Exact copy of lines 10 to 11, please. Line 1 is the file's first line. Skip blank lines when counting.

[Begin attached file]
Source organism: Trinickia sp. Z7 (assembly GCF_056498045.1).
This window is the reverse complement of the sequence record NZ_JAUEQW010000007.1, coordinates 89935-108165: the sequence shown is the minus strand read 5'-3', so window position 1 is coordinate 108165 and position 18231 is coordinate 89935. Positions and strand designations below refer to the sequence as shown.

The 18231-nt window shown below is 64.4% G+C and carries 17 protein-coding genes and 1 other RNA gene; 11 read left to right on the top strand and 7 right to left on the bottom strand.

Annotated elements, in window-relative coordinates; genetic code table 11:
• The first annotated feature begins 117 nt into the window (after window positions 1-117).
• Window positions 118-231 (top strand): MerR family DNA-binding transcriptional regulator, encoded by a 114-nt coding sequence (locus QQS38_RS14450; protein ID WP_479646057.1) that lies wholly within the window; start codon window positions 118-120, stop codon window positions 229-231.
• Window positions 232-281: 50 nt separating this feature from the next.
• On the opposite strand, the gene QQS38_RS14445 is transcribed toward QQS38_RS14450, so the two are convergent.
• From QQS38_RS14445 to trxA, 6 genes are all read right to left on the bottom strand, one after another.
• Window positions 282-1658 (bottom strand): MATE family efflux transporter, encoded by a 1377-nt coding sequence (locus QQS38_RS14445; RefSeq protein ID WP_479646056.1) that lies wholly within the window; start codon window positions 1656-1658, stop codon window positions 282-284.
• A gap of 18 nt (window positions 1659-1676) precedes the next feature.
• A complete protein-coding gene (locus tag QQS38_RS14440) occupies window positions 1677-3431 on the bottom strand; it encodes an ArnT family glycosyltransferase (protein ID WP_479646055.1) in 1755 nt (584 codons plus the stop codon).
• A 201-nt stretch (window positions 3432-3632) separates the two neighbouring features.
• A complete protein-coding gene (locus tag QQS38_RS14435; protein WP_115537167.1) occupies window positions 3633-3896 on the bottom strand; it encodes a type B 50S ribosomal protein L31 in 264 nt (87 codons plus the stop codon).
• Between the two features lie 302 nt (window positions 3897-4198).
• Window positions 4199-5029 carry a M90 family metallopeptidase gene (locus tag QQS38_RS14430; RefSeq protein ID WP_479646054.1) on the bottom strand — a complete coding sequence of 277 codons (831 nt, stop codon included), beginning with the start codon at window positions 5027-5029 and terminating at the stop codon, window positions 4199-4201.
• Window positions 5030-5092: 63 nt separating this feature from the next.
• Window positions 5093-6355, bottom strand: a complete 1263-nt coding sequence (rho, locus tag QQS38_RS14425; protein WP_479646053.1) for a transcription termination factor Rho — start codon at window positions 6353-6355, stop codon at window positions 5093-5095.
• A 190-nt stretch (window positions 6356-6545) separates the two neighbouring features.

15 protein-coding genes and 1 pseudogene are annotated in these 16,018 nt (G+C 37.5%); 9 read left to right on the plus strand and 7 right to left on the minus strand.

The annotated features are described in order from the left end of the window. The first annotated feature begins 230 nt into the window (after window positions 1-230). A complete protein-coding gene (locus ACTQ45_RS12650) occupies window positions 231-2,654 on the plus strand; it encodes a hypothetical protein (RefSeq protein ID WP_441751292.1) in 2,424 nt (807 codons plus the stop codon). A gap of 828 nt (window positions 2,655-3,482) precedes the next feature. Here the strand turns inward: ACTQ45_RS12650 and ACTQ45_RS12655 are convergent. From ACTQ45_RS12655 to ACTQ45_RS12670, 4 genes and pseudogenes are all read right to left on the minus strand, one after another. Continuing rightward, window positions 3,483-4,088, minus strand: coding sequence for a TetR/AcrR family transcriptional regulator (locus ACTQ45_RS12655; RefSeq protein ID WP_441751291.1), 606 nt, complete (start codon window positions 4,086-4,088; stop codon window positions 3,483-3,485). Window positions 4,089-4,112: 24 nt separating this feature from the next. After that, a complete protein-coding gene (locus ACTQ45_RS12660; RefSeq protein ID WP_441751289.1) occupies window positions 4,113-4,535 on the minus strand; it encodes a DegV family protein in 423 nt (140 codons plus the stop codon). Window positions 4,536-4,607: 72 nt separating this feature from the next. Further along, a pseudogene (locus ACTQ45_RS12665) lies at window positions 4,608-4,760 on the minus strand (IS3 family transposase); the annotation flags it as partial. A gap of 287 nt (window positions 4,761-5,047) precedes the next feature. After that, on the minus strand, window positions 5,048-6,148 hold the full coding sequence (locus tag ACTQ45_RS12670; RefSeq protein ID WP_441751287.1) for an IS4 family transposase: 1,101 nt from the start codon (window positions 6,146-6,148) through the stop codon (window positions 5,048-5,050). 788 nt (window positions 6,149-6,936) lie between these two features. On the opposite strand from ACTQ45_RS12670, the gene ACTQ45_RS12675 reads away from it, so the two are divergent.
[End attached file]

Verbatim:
• Window positions 282-1658 (bottom strand): MATE family efflux transporter, encoded by a 1377-nt coding sequence (locus QQS38_RS14445; RefSeq protein ID WP_479646056.1) that lies wholly within the window; start codon window positions 1656-1658, stop codon window positions 282-284.
• A gap of 18 nt (window positions 1659-1676) precedes the next feature.